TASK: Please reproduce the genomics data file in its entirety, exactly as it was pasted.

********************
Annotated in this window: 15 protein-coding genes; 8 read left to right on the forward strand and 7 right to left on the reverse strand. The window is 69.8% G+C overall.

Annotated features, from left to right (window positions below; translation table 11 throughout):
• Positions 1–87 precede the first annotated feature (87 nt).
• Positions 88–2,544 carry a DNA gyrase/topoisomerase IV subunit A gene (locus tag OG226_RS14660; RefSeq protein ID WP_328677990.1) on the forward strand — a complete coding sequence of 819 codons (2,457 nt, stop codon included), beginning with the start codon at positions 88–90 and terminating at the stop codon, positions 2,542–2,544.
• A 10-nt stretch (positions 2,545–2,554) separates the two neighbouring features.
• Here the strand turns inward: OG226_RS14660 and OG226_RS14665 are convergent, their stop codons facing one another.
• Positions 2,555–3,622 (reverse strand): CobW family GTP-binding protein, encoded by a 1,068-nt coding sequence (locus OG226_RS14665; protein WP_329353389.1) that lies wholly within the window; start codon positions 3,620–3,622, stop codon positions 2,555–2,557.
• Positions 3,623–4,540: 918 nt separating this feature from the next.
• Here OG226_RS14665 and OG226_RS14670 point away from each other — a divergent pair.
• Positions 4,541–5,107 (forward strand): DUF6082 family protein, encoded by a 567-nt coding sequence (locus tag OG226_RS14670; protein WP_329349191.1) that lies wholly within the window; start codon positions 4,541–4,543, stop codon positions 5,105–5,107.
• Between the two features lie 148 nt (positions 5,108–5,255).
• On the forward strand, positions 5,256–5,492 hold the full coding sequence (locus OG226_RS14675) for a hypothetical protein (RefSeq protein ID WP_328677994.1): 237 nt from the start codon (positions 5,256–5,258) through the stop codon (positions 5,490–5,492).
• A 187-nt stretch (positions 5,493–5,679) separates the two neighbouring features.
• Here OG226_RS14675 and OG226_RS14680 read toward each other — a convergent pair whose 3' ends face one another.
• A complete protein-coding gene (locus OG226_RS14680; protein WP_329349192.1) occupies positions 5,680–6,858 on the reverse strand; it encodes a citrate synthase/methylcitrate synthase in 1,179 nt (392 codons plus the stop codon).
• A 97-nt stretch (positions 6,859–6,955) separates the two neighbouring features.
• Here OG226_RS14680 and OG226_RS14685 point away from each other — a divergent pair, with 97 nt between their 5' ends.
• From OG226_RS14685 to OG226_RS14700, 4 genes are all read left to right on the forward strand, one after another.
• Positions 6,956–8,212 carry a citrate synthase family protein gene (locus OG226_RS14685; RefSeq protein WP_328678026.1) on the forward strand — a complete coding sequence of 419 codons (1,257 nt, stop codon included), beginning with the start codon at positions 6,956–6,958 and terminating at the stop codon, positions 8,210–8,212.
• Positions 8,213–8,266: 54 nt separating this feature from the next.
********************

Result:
Annotated in this window: 15 protein-coding genes; 8 read left to right on the forward strand and 7 right to left on the reverse strand. The window is 69.8% G+C overall.

Annotated features, from left to right (window positions below; translation table 11 throughout):
• Positions 1–87 precede the first annotated feature (87 nt).
• Positions 88–2,544 carry a DNA gyrase/topoisomerase IV subunit A gene (locus tag OG226_RS14660; RefSeq protein ID WP_328677990.1) on the forward strand — a complete coding sequence of 819 codons (2,457 nt, stop codon included), beginning with the start codon at positions 88–90 and terminating at the stop codon, positions 2,542–2,544.
• A 10-nt stretch (positions 2,545–2,554) separates the two neighbouring features.
• Here the strand turns inward: OG226_RS14660 and OG226_RS14665 are convergent, their stop codons facing one another.
• Positions 2,555–3,622 (reverse strand): CobW family GTP-binding protein, encoded by a 1,068-nt coding sequence (locus OG226_RS14665; protein WP_329353389.1) that lies wholly within the window; start codon positions 3,620–3,622, stop codon positions 2,555–2,557.
• Positions 3,623–4,540: 918 nt separating this feature from the next.
• Here OG226_RS14665 and OG226_RS14670 point away from each other — a divergent pair.
• Positions 4,541–5,107 (forward strand): DUF6082 family protein, encoded by a 567-nt coding sequence (locus tag OG226_RS14670; protein WP_329349191.1) that lies wholly within the window; start codon positions 4,541–4,543, stop codon positions 5,105–5,107.
• Between the two features lie 148 nt (positions 5,108–5,255).
• On the forward strand, positions 5,256–5,492 hold the full coding sequence (locus OG226_RS14675) for a hypothetical protein (RefSeq protein ID WP_328677994.1): 237 nt from the start codon (positions 5,256–5,258) through the stop codon (positions 5,490–5,492).
• A 187-nt stretch (positions 5,493–5,679) separates the two neighbouring features.
• Here OG226_RS14675 and OG226_RS14680 read toward each other — a convergent pair whose 3' ends face one another.
• A complete protein-coding gene (locus OG226_RS14680; protein WP_329349192.1) occupies positions 5,680–6,858 on the reverse strand; it encodes a citrate synthase/methylcitrate synthase in 1,179 nt (392 codons plus the stop codon).
• A 97-nt stretch (positions 6,859–6,955) separates the two neighbouring features.
• Here OG226_RS14680 and OG226_RS14685 point away from each other — a divergent pair, with 97 nt between their 5' ends.
• From OG226_RS14685 to OG226_RS14700, 4 genes are all read left to right on the forward strand, one after another.
• Positions 6,956–8,212 carry a citrate synthase family protein gene (locus OG226_RS14685; RefSeq protein WP_328678026.1) on the forward strand — a complete coding sequence of 419 codons (1,257 nt, stop codon included), beginning with the start codon at positions 6,956–6,958 and terminating at the stop codon, positions 8,210–8,212.
• Positions 8,213–8,266: 54 nt separating this feature from the next.